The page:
300 Quilts · Red, White and Blue · Shine: The Circles Quilt

I Hear America Singing

I finished the red, white and blue version (top only) of Shine: The Circle Quilt and I did it by the time of the Inauguration of our new President, my goal.

This is not my first red, white and blue quilt, nor my first Inaugural quilt. In 2005, I attended the Inauguration of President Bush while we lived in Washington, D.C.

It was a really cold day that day, and being from California, I wore long johns underneath my pants, two sweaters, gloves, a hat and scarf and I was still frozen as I spent most of the day in the 20-degree cold. When it came time to find a bathroom, that chick in the red coat behind me accosted me, admonishing me for leaving this site while the Inauguration was going on. Okey-dokey. Fevered believers, everywhere.

Fancy ticket from my Congressman, but then I scored a better one, thanks to my Congressman’s staffer:

Waaay less fancy, but lots closer to the action, as I was in North Standing, which meant I was in front of the Capitol Reflecting Pond. Unfortunately it also meant that I couldn’t see much of anything because of trees, but it was very cool to be there, anyway.

Two quilts came out of that time. The first one was a quick flannel quilt which I spread out on the floor of our apartment in Virginia and tied together while we were watching the returns come in from the Bush-Kerry political contest.

Flannel Squares on Point, quilt #58

Really stunning (haha), but I use it to this day.

D.C. Dots and Dithers, quilt #60

And this one, D.C. Dots and Dithers, which you can read about here.

But this post is about finishing the quilt top for my red, white and blue version of Shine: The Circles Quilt. I’m really happy to be at this point, and already have the backing picked out.

Because I knew I wanted to write about this on Inauguration Day, January 20th, 2021, we took it down to the most traditional government building we could think of: our very own Riverside County Courthouse. Some skate-boarding teen boys gracefully cleared out when we showed up.

I titled it after Whitman’s poem of the same name, where he asks us to listen to America, with its varied carols, and then goes on to identify the different workers he imagines, all building this great country of America (and which is always under construction). Yes, in the poem there is someone sewing, but I can imagine many more songs and carols in 2021.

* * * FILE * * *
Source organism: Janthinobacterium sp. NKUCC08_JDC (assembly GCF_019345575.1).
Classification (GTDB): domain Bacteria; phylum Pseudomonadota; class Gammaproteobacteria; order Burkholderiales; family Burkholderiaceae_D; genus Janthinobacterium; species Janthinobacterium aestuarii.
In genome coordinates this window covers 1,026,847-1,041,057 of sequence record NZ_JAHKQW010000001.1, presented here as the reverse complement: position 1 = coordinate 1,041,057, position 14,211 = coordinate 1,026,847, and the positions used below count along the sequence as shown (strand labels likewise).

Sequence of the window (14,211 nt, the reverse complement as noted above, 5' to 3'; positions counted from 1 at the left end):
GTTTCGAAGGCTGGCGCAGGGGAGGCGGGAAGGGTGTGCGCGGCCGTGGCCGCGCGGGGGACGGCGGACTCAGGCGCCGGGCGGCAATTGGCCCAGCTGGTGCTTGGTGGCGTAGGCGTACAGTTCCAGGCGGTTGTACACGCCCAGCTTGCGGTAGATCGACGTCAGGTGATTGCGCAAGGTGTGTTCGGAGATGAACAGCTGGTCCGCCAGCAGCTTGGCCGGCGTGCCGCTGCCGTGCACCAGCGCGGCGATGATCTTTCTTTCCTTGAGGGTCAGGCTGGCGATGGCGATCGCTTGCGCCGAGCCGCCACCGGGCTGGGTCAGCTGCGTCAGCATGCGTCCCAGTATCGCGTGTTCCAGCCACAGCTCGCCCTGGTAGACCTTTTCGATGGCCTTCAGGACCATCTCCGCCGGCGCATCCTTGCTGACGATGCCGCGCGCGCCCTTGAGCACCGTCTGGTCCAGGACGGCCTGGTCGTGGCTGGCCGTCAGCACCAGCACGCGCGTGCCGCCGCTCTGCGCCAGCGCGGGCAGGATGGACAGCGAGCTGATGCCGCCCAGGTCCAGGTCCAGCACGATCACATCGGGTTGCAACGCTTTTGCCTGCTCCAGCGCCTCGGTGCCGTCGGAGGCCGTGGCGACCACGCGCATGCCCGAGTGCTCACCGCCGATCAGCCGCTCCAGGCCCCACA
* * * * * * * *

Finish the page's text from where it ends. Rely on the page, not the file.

Whitman probably couldn’t have imagined a female Vice-President in his day, nor women in Congress or the Senate. He wouldn’t have thought we would have women doctors, as they tend to covid-19 patients lined up working hard to breathe, a rhythmic straining that populates too many places these days.

We have carols of discord, tunes of tumult and shouting. While some of this has existed in my own home when the teenagers lived here, it feels harder when this cacophony surrounds us in our public lives during a pandemic. When it’s this noisy, it’s hard to put my head down and stitch a seam, concentrating on my own tune of color, patches and cloth.

We have our own carols, we quilters: the whir of the machine, the click of the scissors, the slice of our rotary blades through the cloth. Whitman’s genius of a poem is that he stretched to include all different kinds of work and workers, yet give us an insight into their lives, with “each singing what belongs to him or her and to none else.” Yet in our singularity, we are drawn together, “blithe and strong” all of us with our “strong melodious songs.”

I honor our tradition of presidential inaugurations. When I was there in Washington DC in person, there was a sense of excitement, of an event, of something happening that was bigger than my own tiny quarrels in my life. Being there all day made me lift my head, look around and see all those people and to realize that we can come together whether our guy won or not, and commit again to this great experiment of democracy.

And that’s why I made a red, white and blue quilt.

from here